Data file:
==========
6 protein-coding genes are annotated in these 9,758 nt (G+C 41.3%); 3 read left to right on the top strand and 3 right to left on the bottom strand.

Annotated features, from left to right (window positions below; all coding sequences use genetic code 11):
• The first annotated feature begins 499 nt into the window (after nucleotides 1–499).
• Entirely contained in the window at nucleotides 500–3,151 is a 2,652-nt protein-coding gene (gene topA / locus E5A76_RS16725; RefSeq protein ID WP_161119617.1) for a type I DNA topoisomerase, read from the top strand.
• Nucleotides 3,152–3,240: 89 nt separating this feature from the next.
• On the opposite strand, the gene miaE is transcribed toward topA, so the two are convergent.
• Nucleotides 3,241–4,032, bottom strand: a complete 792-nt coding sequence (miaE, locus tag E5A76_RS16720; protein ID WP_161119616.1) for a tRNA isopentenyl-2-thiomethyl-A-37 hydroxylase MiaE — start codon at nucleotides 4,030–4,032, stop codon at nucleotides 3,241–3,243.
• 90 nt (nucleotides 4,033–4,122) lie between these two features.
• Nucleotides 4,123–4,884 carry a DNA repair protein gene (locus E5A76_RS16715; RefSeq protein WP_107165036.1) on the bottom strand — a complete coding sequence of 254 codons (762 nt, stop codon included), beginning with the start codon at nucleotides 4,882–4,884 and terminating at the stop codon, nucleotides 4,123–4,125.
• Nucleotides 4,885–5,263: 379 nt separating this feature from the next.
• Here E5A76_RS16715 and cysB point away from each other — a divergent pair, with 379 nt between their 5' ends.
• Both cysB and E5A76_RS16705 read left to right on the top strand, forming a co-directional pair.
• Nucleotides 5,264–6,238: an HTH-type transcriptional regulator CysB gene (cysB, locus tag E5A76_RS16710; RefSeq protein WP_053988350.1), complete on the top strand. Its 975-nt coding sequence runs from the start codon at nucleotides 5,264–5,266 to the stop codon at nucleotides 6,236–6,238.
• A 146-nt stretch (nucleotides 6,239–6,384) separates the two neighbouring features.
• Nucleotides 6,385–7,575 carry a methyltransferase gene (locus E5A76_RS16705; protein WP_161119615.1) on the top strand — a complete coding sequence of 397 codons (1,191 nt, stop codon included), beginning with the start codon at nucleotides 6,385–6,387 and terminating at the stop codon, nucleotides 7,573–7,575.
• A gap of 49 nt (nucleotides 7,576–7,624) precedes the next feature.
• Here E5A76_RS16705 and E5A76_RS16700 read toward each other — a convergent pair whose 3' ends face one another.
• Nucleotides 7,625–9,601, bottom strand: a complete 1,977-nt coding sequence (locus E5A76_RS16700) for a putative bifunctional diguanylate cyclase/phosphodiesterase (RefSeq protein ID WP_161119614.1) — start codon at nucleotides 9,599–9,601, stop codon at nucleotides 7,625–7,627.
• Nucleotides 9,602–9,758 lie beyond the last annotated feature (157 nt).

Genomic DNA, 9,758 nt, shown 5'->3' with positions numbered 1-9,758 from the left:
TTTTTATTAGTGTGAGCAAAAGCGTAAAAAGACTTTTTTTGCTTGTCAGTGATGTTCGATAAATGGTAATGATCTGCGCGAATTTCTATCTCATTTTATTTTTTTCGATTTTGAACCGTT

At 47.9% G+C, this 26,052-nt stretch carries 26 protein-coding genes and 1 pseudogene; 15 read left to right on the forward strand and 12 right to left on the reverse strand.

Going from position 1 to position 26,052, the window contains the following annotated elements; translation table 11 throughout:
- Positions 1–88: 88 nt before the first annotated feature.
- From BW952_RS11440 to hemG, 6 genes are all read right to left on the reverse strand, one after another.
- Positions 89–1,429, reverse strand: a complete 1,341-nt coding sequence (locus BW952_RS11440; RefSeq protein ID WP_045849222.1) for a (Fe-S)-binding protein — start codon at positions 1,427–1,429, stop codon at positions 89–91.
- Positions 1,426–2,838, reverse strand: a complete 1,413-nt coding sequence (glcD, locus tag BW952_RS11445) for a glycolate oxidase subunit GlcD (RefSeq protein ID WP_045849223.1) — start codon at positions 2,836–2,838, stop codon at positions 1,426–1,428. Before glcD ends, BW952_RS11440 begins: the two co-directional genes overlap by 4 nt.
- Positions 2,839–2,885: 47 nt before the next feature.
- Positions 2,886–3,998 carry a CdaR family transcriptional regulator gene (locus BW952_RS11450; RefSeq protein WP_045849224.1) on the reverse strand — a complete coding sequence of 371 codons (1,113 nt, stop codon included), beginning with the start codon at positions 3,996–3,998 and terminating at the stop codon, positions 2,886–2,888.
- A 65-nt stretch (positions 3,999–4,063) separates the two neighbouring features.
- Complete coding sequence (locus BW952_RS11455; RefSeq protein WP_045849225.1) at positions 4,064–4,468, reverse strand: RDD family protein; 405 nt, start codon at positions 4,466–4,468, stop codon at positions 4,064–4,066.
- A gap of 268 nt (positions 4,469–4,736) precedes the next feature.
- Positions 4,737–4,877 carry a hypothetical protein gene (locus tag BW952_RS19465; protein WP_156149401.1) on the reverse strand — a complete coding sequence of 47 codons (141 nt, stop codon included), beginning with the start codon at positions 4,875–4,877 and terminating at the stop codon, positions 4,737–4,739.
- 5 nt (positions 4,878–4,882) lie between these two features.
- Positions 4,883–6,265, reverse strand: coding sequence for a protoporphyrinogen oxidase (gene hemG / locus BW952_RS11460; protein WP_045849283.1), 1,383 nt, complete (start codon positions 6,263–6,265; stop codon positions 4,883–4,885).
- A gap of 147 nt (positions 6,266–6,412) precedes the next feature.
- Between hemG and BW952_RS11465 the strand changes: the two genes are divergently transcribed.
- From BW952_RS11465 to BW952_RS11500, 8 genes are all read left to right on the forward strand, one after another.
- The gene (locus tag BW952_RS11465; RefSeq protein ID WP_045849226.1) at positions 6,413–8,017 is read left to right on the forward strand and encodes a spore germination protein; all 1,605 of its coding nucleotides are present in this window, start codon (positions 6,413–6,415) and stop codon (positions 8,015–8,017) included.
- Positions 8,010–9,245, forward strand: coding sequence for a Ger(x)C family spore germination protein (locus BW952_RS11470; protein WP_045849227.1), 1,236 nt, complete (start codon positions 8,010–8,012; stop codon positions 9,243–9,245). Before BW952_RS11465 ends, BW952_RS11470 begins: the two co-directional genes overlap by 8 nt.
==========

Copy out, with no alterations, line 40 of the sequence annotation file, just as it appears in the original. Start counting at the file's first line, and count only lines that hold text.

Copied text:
- Positions 8,010–9,245, forward strand: coding sequence for a Ger(x)C family spore germination protein (locus BW952_RS11470; protein WP_045849227.1), 1,236 nt, complete (start codon positions 8,010–8,012; stop codon positions 9,243–9,245). Before BW952_RS11465 ends, BW952_RS11470 begins: the two co-directional genes overlap by 8 nt.